sun 16/12/2018

Dave Gorman, Hammersmith Apollo | reviews, news & interviews

Dave Gorman, Hammersmith Apollo

Dave Gorman, Hammersmith Apollo

Genre-inventing comic makes welcome return to stand-up roots

Dave Gorman: a warm presence on stage, the comic has a knack for storytelling

Dave Gorman, it could be said, invented a genre of comedy. His reality-based documentary tales - about hunting down people with the same name or finding unique Google searches - were meticulously researched and generously illustrated; he was the king of PowerPoint. But here he has returned to his stand-up roots and while the show has a title - Sit Down, Pedal, Pedal, Stop and Stand Up- it has no central theme and is not, like those before, delivered almost as a lecture. It refers to the fact that earlier in the tour, in more clement weather, he was cycling between gigs; here, he merely cycles on to the stage on a child’s bike.

It’s good to be reminded of how good a stand-up Gorman is. He’s a warm presence on stage and is a terrific storyteller, and even a reprise of some old material is to be welcomed, as many of the youngsters in the audience (there are quite a few) will never have heard it. It concerns the beauty of perfect, friendly and sociable numbers - material no other comic can nick, Gorman says - and shows that any subject, if written and performed with wit, can be funny. Besides, he knows what he’s talking about; Gorman went to Manchester University to study mathematics, which I suppose explains his obsession with graphs.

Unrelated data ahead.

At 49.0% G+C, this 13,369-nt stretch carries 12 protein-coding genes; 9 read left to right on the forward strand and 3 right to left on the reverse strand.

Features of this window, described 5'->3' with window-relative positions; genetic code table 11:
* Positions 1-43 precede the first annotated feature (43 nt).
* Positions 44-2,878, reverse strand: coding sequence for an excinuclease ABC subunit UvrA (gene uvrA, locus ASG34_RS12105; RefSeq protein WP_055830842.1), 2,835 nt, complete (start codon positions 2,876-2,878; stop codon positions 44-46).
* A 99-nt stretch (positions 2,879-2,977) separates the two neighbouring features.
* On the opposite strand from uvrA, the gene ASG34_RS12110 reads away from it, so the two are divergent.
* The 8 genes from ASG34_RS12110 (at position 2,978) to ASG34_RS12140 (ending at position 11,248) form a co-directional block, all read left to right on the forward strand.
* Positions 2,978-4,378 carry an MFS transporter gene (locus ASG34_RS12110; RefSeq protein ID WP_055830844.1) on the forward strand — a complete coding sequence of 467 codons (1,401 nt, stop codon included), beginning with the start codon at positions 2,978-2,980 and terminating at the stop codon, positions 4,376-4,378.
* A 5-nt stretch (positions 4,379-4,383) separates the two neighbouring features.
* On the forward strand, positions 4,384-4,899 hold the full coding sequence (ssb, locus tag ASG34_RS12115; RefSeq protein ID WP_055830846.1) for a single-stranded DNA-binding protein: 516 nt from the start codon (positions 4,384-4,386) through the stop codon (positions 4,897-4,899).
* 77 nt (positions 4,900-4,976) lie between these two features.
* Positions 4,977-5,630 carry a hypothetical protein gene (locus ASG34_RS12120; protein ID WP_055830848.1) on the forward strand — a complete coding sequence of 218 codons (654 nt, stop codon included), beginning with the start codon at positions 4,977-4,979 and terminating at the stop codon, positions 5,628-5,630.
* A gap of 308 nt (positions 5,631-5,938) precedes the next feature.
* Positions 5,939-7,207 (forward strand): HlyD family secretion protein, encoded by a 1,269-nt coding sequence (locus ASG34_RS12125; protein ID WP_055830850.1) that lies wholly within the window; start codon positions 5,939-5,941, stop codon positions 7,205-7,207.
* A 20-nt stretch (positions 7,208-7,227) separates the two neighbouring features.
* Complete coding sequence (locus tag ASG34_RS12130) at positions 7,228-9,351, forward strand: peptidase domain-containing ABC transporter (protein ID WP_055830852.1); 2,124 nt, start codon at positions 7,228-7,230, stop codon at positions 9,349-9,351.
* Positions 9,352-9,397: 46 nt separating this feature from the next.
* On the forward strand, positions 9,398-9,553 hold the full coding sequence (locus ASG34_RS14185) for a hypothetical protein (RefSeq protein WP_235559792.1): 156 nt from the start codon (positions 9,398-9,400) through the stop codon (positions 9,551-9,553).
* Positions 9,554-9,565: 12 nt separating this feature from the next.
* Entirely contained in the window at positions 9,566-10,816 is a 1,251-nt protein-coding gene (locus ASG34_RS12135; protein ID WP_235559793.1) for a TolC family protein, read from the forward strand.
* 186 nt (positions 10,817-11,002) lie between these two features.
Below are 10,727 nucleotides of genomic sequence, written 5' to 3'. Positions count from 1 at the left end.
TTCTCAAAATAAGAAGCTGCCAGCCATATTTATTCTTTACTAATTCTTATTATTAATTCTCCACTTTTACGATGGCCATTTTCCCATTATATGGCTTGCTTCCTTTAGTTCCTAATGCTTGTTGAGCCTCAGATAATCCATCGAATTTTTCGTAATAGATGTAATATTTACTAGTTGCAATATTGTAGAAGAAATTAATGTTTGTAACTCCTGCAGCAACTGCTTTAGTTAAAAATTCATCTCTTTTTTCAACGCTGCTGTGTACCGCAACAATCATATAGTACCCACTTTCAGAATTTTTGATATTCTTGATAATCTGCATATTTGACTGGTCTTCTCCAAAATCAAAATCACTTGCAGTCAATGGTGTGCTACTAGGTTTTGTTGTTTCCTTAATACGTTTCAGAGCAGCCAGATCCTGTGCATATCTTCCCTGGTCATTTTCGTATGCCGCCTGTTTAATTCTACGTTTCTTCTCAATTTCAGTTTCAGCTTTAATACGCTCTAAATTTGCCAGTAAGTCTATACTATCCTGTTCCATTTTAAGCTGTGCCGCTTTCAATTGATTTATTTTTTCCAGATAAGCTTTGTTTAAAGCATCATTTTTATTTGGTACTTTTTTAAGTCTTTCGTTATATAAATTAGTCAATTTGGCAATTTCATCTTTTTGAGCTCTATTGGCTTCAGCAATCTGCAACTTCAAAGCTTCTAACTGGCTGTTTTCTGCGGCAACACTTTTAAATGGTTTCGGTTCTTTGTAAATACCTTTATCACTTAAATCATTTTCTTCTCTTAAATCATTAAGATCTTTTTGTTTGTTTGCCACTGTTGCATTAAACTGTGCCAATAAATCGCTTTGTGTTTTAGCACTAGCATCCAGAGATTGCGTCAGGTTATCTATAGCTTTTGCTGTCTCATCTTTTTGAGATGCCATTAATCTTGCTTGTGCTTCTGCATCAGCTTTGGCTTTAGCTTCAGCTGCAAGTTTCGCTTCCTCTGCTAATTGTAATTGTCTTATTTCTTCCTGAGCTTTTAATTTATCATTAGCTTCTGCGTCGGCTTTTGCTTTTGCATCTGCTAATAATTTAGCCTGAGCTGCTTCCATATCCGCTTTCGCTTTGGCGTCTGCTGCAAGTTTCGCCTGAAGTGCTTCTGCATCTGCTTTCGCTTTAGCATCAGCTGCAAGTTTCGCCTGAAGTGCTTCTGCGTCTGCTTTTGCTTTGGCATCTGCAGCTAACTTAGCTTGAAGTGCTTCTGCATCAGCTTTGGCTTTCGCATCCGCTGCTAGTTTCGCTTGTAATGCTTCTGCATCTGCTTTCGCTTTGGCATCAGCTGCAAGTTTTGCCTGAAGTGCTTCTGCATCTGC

The maths riff is extended and has a rather weak payoff, which is the template for the evening. Gorman is not a straightforward teller of gags, rather someone who draws in the audience with stories containing seemingly incidental detail and delivered layer upon layer. Just when the audience is rapt he punctures the moment by stopping where we least expect and the purpose of repetition and back references becomes obvious - close attention is repaid handsomely. Gorman throws in the occasional one-liner, too, and starts the evening with a very funny knob gag concerning his dad that is both clever and witty, when it could so easily have seemed pervy.

The stories - about losing his keys, being middle-class, the evolution of breakfast cereals, or why posh people are chinless wonders (it’s because they don’t have to fold their bed sheets... think about it) - are all pretty inoffensive. But then Gorman is a charmer and at 38 knows he is truly an adult because not only does he buy matching sets of towels, but he washes them before using them first. He rarely swears and it’s only when he talks about the advertising industry that we see some passion and hear some cussing from the comic.

At more than two-and-a-half hours and with some overlong stories, this show began to overstay its welcome for me, but then Gorman did a piece of audience participation that his fans were clearly delighted to take part in. He pulled together so many threads of the show that one couldn’t help but leave both laughing and marvelling at a piece of very well constructed comedy.

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